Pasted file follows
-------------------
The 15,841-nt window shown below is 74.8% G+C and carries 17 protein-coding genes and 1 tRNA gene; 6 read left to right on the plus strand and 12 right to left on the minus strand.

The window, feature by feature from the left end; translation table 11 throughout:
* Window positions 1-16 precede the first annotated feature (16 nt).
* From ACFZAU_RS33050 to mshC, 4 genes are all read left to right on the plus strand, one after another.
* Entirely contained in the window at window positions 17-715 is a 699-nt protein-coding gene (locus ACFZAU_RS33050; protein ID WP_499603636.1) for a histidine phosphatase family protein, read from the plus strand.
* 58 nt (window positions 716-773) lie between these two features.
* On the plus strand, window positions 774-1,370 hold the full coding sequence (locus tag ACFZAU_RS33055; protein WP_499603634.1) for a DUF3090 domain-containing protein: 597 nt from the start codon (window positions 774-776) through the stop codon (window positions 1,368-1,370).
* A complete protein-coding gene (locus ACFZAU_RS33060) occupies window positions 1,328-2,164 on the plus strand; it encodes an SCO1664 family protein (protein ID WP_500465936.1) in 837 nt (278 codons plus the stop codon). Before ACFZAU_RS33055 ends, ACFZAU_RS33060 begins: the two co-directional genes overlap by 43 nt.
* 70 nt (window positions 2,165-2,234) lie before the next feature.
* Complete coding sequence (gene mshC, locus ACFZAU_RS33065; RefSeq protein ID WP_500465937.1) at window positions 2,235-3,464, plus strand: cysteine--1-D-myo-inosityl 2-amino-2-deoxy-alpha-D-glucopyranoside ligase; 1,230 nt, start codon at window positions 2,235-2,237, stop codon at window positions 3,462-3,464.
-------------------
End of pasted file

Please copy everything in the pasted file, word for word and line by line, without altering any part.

The 15,841-nt window shown below is 74.8% G+C and carries 17 protein-coding genes and 1 tRNA gene; 6 read left to right on the plus strand and 12 right to left on the minus strand.

The window, feature by feature from the left end; translation table 11 throughout:
* Window positions 1-16 precede the first annotated feature (16 nt).
* From ACFZAU_RS33050 to mshC, 4 genes are all read left to right on the plus strand, one after another.
* Entirely contained in the window at window positions 17-715 is a 699-nt protein-coding gene (locus ACFZAU_RS33050; protein ID WP_499603636.1) for a histidine phosphatase family protein, read from the plus strand.
* 58 nt (window positions 716-773) lie between these two features.
* On the plus strand, window positions 774-1,370 hold the full coding sequence (locus tag ACFZAU_RS33055; protein WP_499603634.1) for a DUF3090 domain-containing protein: 597 nt from the start codon (window positions 774-776) through the stop codon (window positions 1,368-1,370).
* A complete protein-coding gene (locus ACFZAU_RS33060) occupies window positions 1,328-2,164 on the plus strand; it encodes an SCO1664 family protein (protein ID WP_500465936.1) in 837 nt (278 codons plus the stop codon). Before ACFZAU_RS33055 ends, ACFZAU_RS33060 begins: the two co-directional genes overlap by 43 nt.
* 70 nt (window positions 2,165-2,234) lie before the next feature.
* Complete coding sequence (gene mshC, locus ACFZAU_RS33065; RefSeq protein ID WP_500465937.1) at window positions 2,235-3,464, plus strand: cysteine--1-D-myo-inosityl 2-amino-2-deoxy-alpha-D-glucopyranoside ligase; 1,230 nt, start codon at window positions 2,235-2,237, stop codon at window positions 3,462-3,464.